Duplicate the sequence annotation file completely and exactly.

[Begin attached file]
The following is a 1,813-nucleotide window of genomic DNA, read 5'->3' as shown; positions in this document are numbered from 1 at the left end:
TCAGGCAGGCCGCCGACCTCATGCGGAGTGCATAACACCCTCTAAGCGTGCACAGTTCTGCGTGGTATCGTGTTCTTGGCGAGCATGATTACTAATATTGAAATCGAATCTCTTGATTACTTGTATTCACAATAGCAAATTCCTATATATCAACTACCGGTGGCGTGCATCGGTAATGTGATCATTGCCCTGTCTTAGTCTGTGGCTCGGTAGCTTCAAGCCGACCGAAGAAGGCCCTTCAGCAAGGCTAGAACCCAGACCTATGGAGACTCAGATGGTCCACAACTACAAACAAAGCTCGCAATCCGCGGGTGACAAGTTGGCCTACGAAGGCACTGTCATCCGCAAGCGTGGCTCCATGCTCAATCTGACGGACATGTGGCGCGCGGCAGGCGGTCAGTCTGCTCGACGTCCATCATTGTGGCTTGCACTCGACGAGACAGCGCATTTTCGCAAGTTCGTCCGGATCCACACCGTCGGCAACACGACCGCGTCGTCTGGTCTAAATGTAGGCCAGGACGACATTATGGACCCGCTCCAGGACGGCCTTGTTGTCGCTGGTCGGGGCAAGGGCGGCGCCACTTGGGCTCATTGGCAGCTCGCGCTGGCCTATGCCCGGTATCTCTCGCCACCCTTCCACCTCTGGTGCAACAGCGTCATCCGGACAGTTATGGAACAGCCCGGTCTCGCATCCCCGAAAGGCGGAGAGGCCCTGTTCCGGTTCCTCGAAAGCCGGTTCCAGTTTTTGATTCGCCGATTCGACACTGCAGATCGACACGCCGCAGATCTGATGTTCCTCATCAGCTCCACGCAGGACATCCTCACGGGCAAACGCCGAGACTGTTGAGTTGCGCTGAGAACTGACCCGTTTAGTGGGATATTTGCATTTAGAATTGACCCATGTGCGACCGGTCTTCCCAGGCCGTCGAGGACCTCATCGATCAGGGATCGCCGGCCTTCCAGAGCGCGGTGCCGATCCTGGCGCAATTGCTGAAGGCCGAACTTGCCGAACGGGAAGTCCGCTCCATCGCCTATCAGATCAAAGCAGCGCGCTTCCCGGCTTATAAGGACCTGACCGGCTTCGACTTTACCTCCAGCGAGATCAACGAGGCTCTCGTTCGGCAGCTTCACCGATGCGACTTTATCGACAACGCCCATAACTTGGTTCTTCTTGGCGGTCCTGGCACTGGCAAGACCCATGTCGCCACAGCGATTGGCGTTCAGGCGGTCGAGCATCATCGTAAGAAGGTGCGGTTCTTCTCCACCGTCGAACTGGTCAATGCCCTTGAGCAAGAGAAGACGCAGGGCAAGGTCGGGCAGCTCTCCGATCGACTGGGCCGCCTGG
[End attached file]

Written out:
The following is a 1,813-nucleotide window of genomic DNA, read 5'->3' as shown; positions in this document are numbered from 1 at the left end:
TCAGGCAGGCCGCCGACCTCATGCGGAGTGCATAACACCCTCTAAGCGTGCACAGTTCTGCGTGGTATCGTGTTCTTGGCGAGCATGATTACTAATATTGAAATCGAATCTCTTGATTACTTGTATTCACAATAGCAAATTCCTATATATCAACTACCGGTGGCGTGCATCGGTAATGTGATCATTGCCCTGTCTTAGTCTGTGGCTCGGTAGCTTCAAGCCGACCGAAGAAGGCCCTTCAGCAAGGCTAGAACCCAGACCTATGGAGACTCAGATGGTCCACAACTACAAACAAAGCTCGCAATCCGCGGGTGACAAGTTGGCCTACGAAGGCACTGTCATCCGCAAGCGTGGCTCCATGCTCAATCTGACGGACATGTGGCGCGCGGCAGGCGGTCAGTCTGCTCGACGTCCATCATTGTGGCTTGCACTCGACGAGACAGCGCATTTTCGCAAGTTCGTCCGGATCCACACCGTCGGCAACACGACCGCGTCGTCTGGTCTAAATGTAGGCCAGGACGACATTATGGACCCGCTCCAGGACGGCCTTGTTGTCGCTGGTCGGGGCAAGGGCGGCGCCACTTGGGCTCATTGGCAGCTCGCGCTGGCCTATGCCCGGTATCTCTCGCCACCCTTCCACCTCTGGTGCAACAGCGTCATCCGGACAGTTATGGAACAGCCCGGTCTCGCATCCCCGAAAGGCGGAGAGGCCCTGTTCCGGTTCCTCGAAAGCCGGTTCCAGTTTTTGATTCGCCGATTCGACACTGCAGATCGACACGCCGCAGATCTGATGTTCCTCATCAGCTCCACGCAGGACATCCTCACGGGCAAACGCCGAGACTGTTGAGTTGCGCTGAGAACTGACCCGTTTAGTGGGATATTTGCATTTAGAATTGACCCATGTGCGACCGGTCTTCCCAGGCCGTCGAGGACCTCATCGATCAGGGATCGCCGGCCTTCCAGAGCGCGGTGCCGATCCTGGCGCAATTGCTGAAGGCCGAACTTGCCGAACGGGAAGTCCGCTCCATCGCCTATCAGATCAAAGCAGCGCGCTTCCCGGCTTATAAGGACCTGACCGGCTTCGACTTTACCTCCAGCGAGATCAACGAGGCTCTCGTTCGGCAGCTTCACCGATGCGACTTTATCGACAACGCCCATAACTTGGTTCTTCTTGGCGGTCCTGGCACTGGCAAGACCCATGTCGCCACAGCGATTGGCGTTCAGGCGGTCGAGCATCATCGTAAGAAGGTGCGGTTCTTCTCCACCGTCGAACTGGTCAATGCCCTTGAGCAAGAGAAGACGCAGGGCAAGGTCGGGCAGCTCTCCGATCGACTGGGCCGCCTGG